Interferons limit cognitive Impairment

Does interferon-beta delay the progression of cognitive impairment in RRMS? #MSBlog #MSResearch

“The study below is reassuring for two reasons. Firstly, the prevalence of cognitive impairment in RRMSers is relatively low when compared to other publications, i.e. 18%, and only increased by a modest 4% over a 5-year period. Secondly, treatment with a higher dose of interferon-beta seemed to reduce your chances of progressive cognitive impairment. The differences between these doses of IFNbeta and clinical outcomes, i.e. relapses and disease progressions, is small; therefore seeing an impact on cognitive impairment is surprising. Despite this the overall messages seems to be that DMTs, in particular IFNbeta, seems to to delay the progression of cognitive impairment in RRMS.”

Patti et al. Subcutaneous Interferon β-1a May Protect against Cognitive Impairment in Patients with Relapsing-Remitting Multiple Sclerosis: 5-Year Follow-up of the COGIMUS Study.PLoS One. 2013 Aug 30;8(8):e74111.

OBJECTIVE: To assess the effects of subcutaneous (sc) interferon (IFN) -1a on cognition over 5 years in mildly disabled RRMSers.

METHODS: MSers aged 18-50 years with RRMS (Expanded Disability Status Scale score ≤4.0) who had completed the 3-year COGIMUS study underwent standardized magnetic resonance imaging, neurological examination, and neuropsychological testing at years 4 and 5. Predictors of cognitive impairment at year 5 were identified using multivariate analysis.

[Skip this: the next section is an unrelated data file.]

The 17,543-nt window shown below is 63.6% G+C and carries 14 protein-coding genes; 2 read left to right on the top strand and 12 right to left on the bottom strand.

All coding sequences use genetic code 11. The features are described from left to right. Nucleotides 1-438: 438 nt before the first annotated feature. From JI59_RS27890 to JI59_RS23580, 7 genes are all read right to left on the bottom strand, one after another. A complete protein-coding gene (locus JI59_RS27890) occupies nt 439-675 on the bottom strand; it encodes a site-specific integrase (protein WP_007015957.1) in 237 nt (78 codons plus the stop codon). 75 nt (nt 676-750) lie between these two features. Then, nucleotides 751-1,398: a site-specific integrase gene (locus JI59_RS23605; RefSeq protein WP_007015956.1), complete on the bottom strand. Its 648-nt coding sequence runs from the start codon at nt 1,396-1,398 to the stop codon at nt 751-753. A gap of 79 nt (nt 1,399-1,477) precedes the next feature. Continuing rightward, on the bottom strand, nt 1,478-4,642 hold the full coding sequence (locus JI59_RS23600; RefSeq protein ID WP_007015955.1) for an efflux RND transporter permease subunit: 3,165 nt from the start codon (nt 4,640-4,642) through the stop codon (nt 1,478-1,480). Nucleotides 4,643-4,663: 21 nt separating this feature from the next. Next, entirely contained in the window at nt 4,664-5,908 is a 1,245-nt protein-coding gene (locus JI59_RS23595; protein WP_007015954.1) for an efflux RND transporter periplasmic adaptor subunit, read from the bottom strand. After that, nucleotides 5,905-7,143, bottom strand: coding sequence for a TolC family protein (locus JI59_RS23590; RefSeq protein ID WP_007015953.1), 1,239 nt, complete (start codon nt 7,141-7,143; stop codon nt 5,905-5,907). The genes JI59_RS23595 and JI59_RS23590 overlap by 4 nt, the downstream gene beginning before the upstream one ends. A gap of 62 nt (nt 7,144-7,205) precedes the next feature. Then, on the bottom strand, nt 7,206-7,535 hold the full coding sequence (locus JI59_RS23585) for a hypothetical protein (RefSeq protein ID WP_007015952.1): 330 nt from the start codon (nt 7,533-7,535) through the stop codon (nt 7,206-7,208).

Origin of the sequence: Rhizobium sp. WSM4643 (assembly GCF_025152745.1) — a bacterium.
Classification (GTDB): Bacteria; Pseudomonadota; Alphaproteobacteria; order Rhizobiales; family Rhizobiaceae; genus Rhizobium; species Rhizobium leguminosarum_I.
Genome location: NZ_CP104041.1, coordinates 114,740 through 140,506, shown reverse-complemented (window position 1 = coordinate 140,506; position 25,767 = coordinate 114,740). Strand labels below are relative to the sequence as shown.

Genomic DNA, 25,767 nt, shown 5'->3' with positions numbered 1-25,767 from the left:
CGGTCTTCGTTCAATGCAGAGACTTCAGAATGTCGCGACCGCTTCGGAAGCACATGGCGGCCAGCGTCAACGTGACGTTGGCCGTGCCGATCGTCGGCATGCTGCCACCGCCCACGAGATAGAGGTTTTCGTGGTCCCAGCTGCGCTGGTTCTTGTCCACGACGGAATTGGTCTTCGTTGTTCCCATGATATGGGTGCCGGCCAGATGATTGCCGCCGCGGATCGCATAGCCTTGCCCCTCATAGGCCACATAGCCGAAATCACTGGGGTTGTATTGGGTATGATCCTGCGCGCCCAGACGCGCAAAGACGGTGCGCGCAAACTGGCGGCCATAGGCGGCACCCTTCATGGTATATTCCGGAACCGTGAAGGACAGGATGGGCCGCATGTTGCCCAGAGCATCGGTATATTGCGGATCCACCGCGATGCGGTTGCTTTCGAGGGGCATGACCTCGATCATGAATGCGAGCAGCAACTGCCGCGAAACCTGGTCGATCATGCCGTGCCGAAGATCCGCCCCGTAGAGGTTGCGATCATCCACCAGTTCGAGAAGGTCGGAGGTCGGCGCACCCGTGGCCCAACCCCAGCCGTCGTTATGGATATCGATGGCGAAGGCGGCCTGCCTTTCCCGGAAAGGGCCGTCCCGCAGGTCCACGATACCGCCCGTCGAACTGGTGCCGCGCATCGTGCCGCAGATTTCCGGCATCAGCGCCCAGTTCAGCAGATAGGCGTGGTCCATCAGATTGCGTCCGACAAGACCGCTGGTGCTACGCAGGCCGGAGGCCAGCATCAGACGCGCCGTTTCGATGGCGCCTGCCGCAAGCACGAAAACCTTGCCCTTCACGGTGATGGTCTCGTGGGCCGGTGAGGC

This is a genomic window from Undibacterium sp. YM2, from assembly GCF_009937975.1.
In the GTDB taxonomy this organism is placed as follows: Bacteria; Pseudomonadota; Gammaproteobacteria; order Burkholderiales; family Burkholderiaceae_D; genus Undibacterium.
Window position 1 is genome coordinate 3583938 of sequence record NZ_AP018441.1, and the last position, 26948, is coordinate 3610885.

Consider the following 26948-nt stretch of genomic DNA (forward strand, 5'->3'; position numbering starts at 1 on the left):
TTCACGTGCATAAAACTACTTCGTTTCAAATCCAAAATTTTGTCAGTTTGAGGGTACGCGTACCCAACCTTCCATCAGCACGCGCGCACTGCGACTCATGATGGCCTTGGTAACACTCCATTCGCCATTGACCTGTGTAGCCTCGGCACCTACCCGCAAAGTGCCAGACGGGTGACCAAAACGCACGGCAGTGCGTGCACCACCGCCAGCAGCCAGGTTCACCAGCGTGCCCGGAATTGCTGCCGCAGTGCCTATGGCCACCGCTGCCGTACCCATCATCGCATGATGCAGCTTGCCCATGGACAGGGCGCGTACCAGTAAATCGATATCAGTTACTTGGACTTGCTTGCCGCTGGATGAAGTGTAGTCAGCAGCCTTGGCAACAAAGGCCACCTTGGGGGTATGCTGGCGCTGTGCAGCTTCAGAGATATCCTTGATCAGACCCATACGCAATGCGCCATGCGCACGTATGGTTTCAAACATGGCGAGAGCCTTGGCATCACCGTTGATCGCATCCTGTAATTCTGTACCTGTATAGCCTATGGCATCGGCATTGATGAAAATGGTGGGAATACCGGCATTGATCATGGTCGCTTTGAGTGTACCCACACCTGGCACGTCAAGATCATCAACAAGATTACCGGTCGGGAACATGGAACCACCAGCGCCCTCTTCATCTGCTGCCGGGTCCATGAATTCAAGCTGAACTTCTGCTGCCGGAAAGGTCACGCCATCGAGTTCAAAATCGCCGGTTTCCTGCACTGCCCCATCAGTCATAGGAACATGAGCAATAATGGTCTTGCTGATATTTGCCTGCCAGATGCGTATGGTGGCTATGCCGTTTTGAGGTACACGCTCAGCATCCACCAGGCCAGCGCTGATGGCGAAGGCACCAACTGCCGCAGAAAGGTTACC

RESULTS: Of 331 MSers who completed the 3-year COGIMUS study, 265 participated in the 2-year extension study, 201 of whom (75.8%; sc IFN β-1a three times weekly: 44 µg, n = 108; 22 µg, n = 93) completed 5 years’ follow-up. The proportion of MSers with cognitive impairment in the study population overall remained stable between baseline (18.0%) and year 5 (22.6%). The proportion of MSers with cognitive impairment also remained stable in both treatment groups between baseline and year 5, and between year 3 and year 5. However, a significantly higher proportion of men than women had cognitive impairment at year 5 (26.5% vs 14.4%, p = 0.046). Treatment with the 22 versus 44 µg dose was predictive of cognitive impairment at year 5 (hazard ratio 0.68; 95% confidence interval 0.48-0.97).

CONCLUSIONS: This study suggests that sc IFN β-1a dose-dependently stabilizes or delays cognitive impairment over a 5-year period in most patients with mild RRMS. Women seem to be more protected against developing cognitive impairment, which may indicate greater response to therapy or the inherently better prognosis associated with female sex in MS.

CoI: multiple

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Prof G

Professor of Neurology, Barts & The London. MS & Preventive Neurology thinker, blogger, runner, vegetable gardener, husband, father, cook and wine & food lover.


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